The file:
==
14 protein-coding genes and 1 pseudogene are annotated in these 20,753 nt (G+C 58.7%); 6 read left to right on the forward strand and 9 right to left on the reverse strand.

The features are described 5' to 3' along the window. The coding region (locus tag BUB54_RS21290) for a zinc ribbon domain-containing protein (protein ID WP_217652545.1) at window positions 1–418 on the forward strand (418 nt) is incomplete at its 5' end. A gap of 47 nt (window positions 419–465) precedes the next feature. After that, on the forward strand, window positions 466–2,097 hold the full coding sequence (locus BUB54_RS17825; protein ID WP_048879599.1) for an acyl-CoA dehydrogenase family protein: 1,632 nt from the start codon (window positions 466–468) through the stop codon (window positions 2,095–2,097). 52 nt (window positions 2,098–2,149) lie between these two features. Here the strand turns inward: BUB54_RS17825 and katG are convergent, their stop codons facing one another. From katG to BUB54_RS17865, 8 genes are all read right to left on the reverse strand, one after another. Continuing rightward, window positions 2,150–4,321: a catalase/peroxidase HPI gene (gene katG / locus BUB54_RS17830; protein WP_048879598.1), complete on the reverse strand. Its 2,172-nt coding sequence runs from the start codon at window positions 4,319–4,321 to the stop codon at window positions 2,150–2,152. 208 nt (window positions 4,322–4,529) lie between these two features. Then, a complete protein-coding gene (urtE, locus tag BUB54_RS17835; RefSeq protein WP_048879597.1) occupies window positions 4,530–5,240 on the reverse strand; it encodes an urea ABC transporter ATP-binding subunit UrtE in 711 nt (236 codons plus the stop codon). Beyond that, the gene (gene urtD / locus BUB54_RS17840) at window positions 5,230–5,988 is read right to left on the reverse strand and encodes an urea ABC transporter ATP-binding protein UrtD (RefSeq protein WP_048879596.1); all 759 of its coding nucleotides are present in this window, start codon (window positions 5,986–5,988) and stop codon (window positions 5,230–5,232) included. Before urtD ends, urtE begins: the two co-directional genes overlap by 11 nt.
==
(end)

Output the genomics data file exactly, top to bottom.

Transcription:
14 protein-coding genes and 1 pseudogene are annotated in these 20,753 nt (G+C 58.7%); 6 read left to right on the forward strand and 9 right to left on the reverse strand.

The features are described 5' to 3' along the window. The coding region (locus tag BUB54_RS21290) for a zinc ribbon domain-containing protein (protein ID WP_217652545.1) at window positions 1–418 on the forward strand (418 nt) is incomplete at its 5' end. A gap of 47 nt (window positions 419–465) precedes the next feature. After that, on the forward strand, window positions 466–2,097 hold the full coding sequence (locus BUB54_RS17825; protein ID WP_048879599.1) for an acyl-CoA dehydrogenase family protein: 1,632 nt from the start codon (window positions 466–468) through the stop codon (window positions 2,095–2,097). 52 nt (window positions 2,098–2,149) lie between these two features. Here the strand turns inward: BUB54_RS17825 and katG are convergent, their stop codons facing one another. From katG to BUB54_RS17865, 8 genes are all read right to left on the reverse strand, one after another. Continuing rightward, window positions 2,150–4,321: a catalase/peroxidase HPI gene (gene katG / locus BUB54_RS17830; protein WP_048879598.1), complete on the reverse strand. Its 2,172-nt coding sequence runs from the start codon at window positions 4,319–4,321 to the stop codon at window positions 2,150–2,152. 208 nt (window positions 4,322–4,529) lie between these two features. Then, a complete protein-coding gene (urtE, locus tag BUB54_RS17835; RefSeq protein WP_048879597.1) occupies window positions 4,530–5,240 on the reverse strand; it encodes an urea ABC transporter ATP-binding subunit UrtE in 711 nt (236 codons plus the stop codon). Beyond that, the gene (gene urtD / locus BUB54_RS17840) at window positions 5,230–5,988 is read right to left on the reverse strand and encodes an urea ABC transporter ATP-binding protein UrtD (RefSeq protein WP_048879596.1); all 759 of its coding nucleotides are present in this window, start codon (window positions 5,986–5,988) and stop codon (window positions 5,230–5,232) included. Before urtD ends, urtE begins: the two co-directional genes overlap by 11 nt.